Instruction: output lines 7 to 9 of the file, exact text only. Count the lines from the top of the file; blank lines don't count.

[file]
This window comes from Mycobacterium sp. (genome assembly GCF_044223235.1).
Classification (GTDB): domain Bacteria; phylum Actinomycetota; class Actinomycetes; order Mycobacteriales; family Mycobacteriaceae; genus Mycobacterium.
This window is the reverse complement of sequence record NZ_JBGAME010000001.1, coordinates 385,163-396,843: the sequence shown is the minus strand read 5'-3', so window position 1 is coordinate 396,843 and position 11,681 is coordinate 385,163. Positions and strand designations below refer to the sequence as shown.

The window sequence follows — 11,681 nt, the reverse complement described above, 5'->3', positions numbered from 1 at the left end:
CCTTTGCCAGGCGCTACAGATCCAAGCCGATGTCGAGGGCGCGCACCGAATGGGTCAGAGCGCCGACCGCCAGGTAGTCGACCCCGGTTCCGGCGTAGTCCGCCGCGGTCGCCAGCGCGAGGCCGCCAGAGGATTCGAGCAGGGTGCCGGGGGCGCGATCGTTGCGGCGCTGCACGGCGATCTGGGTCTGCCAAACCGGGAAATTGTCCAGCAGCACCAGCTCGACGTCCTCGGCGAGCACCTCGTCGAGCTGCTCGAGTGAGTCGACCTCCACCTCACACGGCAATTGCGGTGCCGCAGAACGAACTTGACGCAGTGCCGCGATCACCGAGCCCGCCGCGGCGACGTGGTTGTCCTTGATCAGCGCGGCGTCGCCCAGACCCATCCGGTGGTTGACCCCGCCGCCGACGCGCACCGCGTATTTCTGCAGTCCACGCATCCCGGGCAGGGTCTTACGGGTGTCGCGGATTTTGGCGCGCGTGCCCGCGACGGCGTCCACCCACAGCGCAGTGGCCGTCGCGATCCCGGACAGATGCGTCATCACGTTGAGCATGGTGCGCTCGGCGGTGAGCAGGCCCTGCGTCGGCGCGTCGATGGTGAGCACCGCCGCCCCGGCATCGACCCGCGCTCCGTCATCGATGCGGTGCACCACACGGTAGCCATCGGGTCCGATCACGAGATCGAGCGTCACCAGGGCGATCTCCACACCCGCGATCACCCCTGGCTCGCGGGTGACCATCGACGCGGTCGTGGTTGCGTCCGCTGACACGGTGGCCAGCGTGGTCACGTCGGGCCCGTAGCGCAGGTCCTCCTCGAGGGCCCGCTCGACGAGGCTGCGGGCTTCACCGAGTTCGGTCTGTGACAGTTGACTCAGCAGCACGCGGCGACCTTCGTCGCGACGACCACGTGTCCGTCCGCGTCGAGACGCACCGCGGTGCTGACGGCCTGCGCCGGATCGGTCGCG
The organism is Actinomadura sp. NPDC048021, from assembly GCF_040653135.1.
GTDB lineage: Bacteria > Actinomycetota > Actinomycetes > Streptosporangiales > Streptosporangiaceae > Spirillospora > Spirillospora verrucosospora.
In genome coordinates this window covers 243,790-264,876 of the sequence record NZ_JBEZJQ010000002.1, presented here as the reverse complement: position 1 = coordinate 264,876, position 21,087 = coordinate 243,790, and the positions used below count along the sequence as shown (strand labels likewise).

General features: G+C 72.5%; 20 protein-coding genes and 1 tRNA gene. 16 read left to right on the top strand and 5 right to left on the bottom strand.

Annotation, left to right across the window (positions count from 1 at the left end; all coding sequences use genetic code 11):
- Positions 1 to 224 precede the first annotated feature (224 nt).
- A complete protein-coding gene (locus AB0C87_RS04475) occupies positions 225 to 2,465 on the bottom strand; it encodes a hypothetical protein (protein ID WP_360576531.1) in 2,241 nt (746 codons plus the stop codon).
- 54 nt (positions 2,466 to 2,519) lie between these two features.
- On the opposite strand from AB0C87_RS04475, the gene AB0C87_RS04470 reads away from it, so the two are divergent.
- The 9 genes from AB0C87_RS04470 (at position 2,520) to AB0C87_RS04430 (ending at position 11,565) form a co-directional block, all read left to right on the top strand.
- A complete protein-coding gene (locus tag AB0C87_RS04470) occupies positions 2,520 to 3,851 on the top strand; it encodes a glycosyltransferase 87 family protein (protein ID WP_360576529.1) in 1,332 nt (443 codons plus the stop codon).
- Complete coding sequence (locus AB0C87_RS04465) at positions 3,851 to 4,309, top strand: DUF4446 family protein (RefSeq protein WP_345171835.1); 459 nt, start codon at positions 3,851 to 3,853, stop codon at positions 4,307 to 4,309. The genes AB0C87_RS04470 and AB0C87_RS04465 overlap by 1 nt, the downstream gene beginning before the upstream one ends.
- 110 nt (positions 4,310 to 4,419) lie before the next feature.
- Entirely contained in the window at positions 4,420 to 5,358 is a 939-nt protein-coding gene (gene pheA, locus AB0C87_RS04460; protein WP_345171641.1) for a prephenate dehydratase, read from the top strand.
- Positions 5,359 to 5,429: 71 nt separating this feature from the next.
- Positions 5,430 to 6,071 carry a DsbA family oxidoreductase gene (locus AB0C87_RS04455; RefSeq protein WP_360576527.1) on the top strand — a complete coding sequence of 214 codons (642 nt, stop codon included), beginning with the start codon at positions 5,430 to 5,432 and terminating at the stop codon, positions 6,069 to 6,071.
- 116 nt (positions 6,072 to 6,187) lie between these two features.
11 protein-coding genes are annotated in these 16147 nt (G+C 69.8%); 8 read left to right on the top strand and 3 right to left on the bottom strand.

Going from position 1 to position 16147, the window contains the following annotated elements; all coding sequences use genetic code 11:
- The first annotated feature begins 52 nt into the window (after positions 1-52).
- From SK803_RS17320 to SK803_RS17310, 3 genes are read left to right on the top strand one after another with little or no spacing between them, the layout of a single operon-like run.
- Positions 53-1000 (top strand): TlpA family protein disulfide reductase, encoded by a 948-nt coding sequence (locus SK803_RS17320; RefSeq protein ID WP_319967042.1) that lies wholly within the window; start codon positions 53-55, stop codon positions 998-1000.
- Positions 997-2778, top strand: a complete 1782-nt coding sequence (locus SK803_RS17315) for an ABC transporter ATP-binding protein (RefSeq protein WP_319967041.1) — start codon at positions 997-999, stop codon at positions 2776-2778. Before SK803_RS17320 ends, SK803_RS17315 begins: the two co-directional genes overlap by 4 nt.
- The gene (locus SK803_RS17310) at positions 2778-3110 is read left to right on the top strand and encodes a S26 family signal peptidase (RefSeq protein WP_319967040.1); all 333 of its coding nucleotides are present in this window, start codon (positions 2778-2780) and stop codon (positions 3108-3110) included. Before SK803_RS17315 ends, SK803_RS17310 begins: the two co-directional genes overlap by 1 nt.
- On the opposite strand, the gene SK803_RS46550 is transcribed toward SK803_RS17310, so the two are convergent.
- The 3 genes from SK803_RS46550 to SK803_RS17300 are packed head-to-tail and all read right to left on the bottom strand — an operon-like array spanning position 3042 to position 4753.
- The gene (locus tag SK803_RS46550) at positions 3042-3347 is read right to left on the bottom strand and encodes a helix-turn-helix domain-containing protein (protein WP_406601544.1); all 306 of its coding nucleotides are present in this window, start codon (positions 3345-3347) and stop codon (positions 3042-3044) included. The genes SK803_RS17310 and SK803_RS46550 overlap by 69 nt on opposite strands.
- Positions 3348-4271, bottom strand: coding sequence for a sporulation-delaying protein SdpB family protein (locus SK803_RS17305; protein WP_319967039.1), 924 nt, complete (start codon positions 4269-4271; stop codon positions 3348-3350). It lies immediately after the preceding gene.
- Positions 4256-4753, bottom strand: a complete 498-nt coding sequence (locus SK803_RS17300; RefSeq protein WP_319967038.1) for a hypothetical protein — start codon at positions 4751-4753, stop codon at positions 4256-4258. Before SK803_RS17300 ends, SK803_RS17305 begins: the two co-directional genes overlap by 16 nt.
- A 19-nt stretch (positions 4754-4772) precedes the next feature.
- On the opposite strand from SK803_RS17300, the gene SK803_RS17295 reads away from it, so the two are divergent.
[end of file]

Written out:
GTDB lineage: Bacteria > Actinomycetota > Actinomycetes > Streptosporangiales > Streptosporangiaceae > Spirillospora > Spirillospora verrucosospora.
In genome coordinates this window covers 243,790-264,876 of the sequence record NZ_JBEZJQ010000002.1, presented here as the reverse complement: position 1 = coordinate 264,876, position 21,087 = coordinate 243,790, and the positions used below count along the sequence as shown (strand labels likewise).

General features: G+C 72.5%; 20 protein-coding genes and 1 tRNA gene. 16 read left to right on the top strand and 5 right to left on the bottom strand.